It’s Celiac Awareness Month, so you may have come across sales on gluten-free products in your grocery store, or you may have read more news items than usual about going gluten-free or about the unique health concerns posed by celiac disease. So: should you go gluten-free?
First, it’s important to understand that the only people who need to go gluten-free are those with celiac disease. Celiac disease is a serious auto-immune condition that causes the body’s digestive system to attack itself whenever the celiac person consumes gluten. Gluten is a protein found in wheat, rye, and barley, and it works its way into more than just bread and pasta. It’s also used as a protein binder in many processed foods. Celiacs suffer a variety of symptoms associated with the disease, including diarrhoea, body pain, fatigue, and poor complexion, among many others, most of which are brought on by the fact that intestinal inflammation inhibits the absorption of food and nutrients. For that reason, and because diagnosis can mean a biopsy of the lining of the small intestine, celiac disease can be difficult to diagnose. This means that many people who suspect they have it decide to go gluten-free on a trial basis, to see if the change makes them feel any better.
If you’re truly feeling ill, you should see a doctor. Your physician will be able to determine which if any tests you should take to rule out some basic health concerns like pregnancy, high or low blood sugar, mononucleosis, or even flu. If you’ve already gone through this process, an elimination diet may be the next step. Here are some tips for going on a gluten-free diet:
- Eliminate only one food from your diet at a time. If you eliminate gluten and another food, like dairy or soy or eggs, you’ll never know if the changes stem from eliminating one or all of the foods.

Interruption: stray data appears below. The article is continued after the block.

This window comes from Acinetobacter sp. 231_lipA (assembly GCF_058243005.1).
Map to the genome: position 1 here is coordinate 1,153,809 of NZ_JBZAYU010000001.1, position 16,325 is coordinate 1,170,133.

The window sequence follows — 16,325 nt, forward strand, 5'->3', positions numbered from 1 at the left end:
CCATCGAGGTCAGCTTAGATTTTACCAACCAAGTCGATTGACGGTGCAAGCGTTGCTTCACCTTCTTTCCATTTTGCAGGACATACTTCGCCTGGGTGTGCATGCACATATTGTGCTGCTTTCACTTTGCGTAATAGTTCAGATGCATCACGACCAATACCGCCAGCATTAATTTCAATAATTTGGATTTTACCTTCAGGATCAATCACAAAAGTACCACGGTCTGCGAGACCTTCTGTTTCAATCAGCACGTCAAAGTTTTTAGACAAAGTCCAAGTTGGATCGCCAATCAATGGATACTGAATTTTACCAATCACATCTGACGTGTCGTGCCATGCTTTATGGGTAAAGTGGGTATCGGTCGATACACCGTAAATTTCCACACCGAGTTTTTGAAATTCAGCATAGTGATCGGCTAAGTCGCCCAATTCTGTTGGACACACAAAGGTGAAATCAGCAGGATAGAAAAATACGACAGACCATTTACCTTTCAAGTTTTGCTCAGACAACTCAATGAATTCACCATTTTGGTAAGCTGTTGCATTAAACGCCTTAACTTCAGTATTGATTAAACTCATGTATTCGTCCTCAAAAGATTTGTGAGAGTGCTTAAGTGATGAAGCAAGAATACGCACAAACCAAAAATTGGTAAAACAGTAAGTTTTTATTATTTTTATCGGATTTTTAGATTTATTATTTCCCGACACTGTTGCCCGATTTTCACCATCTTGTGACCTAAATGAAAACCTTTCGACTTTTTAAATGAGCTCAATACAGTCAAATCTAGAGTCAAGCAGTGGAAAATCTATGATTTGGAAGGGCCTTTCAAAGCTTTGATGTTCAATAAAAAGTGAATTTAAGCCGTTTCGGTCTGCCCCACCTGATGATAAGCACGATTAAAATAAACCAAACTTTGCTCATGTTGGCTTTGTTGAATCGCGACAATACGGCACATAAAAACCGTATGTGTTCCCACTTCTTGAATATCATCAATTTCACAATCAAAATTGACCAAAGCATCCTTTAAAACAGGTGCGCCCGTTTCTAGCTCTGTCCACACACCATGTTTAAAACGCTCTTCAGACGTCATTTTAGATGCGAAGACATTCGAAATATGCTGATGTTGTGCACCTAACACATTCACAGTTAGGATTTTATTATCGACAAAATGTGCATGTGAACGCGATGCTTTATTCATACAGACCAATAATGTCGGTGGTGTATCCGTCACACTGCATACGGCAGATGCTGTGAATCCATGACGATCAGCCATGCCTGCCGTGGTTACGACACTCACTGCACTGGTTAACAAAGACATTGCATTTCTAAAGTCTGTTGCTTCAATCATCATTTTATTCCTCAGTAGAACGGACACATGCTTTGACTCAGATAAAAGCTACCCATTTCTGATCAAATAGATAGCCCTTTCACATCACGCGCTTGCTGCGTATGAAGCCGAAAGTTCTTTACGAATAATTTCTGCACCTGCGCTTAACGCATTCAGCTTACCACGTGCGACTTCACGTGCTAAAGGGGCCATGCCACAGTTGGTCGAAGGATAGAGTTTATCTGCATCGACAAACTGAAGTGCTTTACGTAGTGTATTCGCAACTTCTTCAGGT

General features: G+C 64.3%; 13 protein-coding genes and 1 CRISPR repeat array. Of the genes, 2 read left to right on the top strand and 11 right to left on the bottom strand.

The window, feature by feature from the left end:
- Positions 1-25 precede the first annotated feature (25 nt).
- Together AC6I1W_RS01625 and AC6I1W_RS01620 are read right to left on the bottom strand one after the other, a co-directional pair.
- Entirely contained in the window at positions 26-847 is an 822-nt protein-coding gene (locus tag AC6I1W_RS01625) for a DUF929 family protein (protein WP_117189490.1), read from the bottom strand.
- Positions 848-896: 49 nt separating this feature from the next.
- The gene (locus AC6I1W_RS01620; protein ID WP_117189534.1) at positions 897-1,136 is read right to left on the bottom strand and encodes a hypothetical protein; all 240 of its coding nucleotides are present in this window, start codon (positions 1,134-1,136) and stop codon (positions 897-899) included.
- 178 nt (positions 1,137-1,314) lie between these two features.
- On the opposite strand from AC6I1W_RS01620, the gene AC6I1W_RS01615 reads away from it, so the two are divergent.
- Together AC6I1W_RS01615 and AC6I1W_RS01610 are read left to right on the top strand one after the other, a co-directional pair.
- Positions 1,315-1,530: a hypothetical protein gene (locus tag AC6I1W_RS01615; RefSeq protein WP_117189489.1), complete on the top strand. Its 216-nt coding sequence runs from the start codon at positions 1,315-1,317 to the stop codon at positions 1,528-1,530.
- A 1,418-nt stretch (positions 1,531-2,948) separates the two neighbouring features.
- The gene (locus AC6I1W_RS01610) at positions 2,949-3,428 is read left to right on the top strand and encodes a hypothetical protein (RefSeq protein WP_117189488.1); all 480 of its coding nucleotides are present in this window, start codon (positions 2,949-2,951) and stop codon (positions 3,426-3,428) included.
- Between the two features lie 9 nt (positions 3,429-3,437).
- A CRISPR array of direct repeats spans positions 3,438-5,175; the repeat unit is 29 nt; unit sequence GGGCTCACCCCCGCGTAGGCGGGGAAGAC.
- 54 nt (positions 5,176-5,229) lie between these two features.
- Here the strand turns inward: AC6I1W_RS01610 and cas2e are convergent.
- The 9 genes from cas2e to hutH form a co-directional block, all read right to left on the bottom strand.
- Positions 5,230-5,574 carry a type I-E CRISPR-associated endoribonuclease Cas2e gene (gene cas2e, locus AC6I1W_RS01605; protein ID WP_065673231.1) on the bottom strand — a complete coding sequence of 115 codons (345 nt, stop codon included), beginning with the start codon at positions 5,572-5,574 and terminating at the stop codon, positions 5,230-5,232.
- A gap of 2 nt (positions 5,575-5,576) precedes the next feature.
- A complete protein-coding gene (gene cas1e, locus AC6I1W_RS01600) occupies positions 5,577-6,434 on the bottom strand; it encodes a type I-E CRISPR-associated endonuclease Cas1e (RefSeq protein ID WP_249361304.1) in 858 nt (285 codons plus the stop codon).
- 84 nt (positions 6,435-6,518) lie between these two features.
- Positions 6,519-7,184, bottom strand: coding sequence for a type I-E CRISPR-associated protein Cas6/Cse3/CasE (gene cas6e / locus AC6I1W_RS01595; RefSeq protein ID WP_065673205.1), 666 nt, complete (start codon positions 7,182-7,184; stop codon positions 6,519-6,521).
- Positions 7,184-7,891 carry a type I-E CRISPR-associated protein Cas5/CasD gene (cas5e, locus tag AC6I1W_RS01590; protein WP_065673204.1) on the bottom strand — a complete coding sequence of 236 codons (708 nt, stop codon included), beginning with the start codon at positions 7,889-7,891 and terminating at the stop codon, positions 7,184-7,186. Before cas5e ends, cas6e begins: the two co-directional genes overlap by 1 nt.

- Eliminate gluten (or any other chosen food) for a full month. For celiacs, the intestinal lining takes a while to heal from gluten-related inflammation. It can take longer than a week, and in reality celiacs aren’t truly “healed” until about a year after their new diet begins. If you’re menstruating, a month will also give you the chance to experience any changes in your cycle brought on by the change in diet.
- Check all your packaged goods. Gluten can sneak into the flavourings of products that have no wheat, like jars of pasta sauce or foods where soy sauce is used as a flavouring. You’ll have to use gluten-free tamari in place of traditional soy sauce, and make sure that cans of soup or sauce have no wheat flour used as a thickener.
- Keep a diary of what you eat instead of gluten-based foods. There are apps for your smartphone or other device that will help, but sometimes good old pencil and paper work just fine. The thing about making a change to your diet is that it exposes all your habits, and these are worth taking note of. So is your health — in your diary, make sure to write down how you feel upon waking, in the middle of the day, and before bed. Do you have spurts of energy, or low points? You may not notice until you’re writing it all down.